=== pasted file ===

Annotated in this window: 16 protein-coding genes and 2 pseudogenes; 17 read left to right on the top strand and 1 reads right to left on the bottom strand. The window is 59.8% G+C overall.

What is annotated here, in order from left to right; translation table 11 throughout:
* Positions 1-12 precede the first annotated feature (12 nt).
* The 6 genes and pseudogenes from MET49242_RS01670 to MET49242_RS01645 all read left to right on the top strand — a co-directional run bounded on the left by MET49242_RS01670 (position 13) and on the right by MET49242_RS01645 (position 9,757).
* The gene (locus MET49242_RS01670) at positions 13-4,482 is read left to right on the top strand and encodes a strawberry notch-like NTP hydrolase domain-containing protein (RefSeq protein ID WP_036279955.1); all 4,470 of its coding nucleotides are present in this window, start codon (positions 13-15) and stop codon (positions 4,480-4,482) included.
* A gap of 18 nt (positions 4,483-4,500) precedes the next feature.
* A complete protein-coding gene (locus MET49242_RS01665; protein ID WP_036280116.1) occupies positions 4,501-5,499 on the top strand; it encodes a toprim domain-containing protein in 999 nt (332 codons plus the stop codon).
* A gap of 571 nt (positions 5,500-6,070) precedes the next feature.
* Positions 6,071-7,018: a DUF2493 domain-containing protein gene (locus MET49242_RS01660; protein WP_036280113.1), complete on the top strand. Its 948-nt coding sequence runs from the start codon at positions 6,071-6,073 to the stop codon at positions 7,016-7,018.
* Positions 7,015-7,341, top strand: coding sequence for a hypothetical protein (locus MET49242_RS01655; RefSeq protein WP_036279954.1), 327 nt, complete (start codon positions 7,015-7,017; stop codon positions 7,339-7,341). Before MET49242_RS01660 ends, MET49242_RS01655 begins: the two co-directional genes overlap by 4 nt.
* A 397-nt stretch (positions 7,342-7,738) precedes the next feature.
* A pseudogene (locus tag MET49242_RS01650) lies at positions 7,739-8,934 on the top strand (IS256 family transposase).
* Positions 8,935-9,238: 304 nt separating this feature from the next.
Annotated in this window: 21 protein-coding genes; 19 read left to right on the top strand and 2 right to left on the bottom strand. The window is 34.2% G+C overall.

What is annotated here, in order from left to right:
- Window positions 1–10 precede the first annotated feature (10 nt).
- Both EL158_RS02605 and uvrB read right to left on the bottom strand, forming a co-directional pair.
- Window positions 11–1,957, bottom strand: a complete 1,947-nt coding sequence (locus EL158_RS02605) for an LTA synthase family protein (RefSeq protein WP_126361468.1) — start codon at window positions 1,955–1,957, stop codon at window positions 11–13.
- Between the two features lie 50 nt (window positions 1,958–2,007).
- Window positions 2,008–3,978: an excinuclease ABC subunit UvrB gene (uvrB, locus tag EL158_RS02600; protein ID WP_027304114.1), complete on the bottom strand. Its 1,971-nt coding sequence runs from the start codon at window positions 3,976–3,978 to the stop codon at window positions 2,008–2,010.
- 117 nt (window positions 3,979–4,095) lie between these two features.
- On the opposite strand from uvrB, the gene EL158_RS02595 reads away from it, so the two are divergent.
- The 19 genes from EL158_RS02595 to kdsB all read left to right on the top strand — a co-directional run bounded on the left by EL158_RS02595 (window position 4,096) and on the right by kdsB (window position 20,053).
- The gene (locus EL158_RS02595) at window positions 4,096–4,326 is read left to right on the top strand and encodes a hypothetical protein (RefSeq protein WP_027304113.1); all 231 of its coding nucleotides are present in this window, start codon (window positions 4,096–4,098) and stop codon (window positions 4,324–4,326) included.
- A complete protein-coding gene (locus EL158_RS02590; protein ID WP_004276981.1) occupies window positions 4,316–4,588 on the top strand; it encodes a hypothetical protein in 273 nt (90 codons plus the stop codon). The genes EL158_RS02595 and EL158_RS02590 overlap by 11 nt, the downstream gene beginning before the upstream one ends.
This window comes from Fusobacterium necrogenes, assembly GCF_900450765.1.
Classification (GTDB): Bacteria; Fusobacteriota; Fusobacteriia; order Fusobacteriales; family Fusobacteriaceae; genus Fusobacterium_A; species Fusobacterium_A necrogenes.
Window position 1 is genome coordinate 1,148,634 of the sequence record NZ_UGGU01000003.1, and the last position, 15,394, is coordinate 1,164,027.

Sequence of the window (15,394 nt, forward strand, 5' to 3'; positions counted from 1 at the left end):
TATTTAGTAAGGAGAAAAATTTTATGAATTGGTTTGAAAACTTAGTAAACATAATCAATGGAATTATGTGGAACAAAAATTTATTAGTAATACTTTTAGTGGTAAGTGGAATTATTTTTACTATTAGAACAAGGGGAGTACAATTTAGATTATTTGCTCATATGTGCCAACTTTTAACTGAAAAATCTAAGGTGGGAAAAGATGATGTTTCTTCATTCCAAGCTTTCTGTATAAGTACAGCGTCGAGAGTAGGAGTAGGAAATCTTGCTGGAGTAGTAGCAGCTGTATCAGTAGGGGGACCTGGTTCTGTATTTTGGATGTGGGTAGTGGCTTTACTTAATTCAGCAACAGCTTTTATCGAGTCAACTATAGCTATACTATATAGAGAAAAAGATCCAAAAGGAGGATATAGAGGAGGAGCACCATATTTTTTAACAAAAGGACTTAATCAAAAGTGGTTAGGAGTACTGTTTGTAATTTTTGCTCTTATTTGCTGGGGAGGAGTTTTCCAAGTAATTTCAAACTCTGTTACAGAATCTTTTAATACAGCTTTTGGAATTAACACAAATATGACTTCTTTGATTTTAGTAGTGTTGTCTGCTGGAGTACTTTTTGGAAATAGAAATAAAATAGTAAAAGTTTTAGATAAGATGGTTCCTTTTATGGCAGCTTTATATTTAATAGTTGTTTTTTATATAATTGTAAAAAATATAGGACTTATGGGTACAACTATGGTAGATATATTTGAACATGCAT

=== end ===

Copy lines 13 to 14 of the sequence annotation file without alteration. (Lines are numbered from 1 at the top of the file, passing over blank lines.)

* Positions 8,935-9,238: 304 nt separating this feature from the next.
Annotated in this window: 21 protein-coding genes; 19 read left to right on the top strand and 2 right to left on the bottom strand. The window is 34.2% G+C overall.